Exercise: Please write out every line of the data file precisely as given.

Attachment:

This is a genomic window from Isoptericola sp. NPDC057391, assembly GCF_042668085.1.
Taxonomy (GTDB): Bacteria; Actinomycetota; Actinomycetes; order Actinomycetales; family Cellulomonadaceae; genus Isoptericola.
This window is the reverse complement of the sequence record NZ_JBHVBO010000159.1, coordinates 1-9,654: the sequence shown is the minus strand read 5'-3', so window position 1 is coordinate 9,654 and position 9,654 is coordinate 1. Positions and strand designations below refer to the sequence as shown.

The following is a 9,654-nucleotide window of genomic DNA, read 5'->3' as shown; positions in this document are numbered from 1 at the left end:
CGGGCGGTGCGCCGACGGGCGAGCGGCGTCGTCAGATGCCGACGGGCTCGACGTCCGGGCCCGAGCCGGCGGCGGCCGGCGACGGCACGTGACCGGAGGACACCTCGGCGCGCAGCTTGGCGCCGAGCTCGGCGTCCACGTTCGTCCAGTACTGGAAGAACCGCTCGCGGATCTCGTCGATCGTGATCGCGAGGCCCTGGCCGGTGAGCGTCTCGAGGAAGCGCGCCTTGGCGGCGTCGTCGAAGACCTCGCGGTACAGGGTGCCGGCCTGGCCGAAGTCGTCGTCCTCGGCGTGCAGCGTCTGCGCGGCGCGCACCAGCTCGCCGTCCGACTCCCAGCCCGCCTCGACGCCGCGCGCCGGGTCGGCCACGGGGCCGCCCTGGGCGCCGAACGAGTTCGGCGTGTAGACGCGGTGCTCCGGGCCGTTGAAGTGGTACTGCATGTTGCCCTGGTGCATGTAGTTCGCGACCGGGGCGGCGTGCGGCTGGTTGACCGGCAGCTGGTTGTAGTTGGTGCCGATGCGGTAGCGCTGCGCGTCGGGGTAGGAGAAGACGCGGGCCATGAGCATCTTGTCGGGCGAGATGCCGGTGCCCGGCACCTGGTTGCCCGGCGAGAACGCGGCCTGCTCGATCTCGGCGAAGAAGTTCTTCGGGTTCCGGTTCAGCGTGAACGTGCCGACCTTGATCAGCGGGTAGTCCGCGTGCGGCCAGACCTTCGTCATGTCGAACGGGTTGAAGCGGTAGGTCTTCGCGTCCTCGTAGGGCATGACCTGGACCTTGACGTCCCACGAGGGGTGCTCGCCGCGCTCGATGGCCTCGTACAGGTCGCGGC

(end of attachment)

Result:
This is a genomic window from Isoptericola sp. NPDC057391, assembly GCF_042668085.1.
Taxonomy (GTDB): Bacteria; Actinomycetota; Actinomycetes; order Actinomycetales; family Cellulomonadaceae; genus Isoptericola.
This window is the reverse complement of the sequence record NZ_JBHVBO010000159.1, coordinates 1-9,654: the sequence shown is the minus strand read 5'-3', so window position 1 is coordinate 9,654 and position 9,654 is coordinate 1. Positions and strand designations below refer to the sequence as shown.

The following is a 9,654-nucleotide window of genomic DNA, read 5'->3' as shown; positions in this document are numbered from 1 at the left end:
CGGGCGGTGCGCCGACGGGCGAGCGGCGTCGTCAGATGCCGACGGGCTCGACGTCCGGGCCCGAGCCGGCGGCGGCCGGCGACGGCACGTGACCGGAGGACACCTCGGCGCGCAGCTTGGCGCCGAGCTCGGCGTCCACGTTCGTCCAGTACTGGAAGAACCGCTCGCGGATCTCGTCGATCGTGATCGCGAGGCCCTGGCCGGTGAGCGTCTCGAGGAAGCGCGCCTTGGCGGCGTCGTCGAAGACCTCGCGGTACAGGGTGCCGGCCTGGCCGAAGTCGTCGTCCTCGGCGTGCAGCGTCTGCGCGGCGCGCACCAGCTCGCCGTCCGACTCCCAGCCCGCCTCGACGCCGCGCGCCGGGTCGGCCACGGGGCCGCCCTGGGCGCCGAACGAGTTCGGCGTGTAGACGCGGTGCTCCGGGCCGTTGAAGTGGTACTGCATGTTGCCCTGGTGCATGTAGTTCGCGACCGGGGCGGCGTGCGGCTGGTTGACCGGCAGCTGGTTGTAGTTGGTGCCGATGCGGTAGCGCTGCGCGTCGGGGTAGGAGAAGACGCGGGCCATGAGCATCTTGTCGGGCGAGATGCCGGTGCCCGGCACCTGGTTGCCCGGCGAGAACGCGGCCTGCTCGATCTCGGCGAAGAAGTTCTTCGGGTTCCGGTTCAGCGTGAACGTGCCGACCTTGATCAGCGGGTAGTCCGCGTGCGGCCAGACCTTCGTCATGTCGAACGGGTTGAAGCGGTAGGTCTTCGCGTCCTCGTAGGGCATGACCTGGACCTTGACGTCCCACGAGGGGTGCTCGCCGCGCTCGATGGCCTCGTACAGGTCGCGGC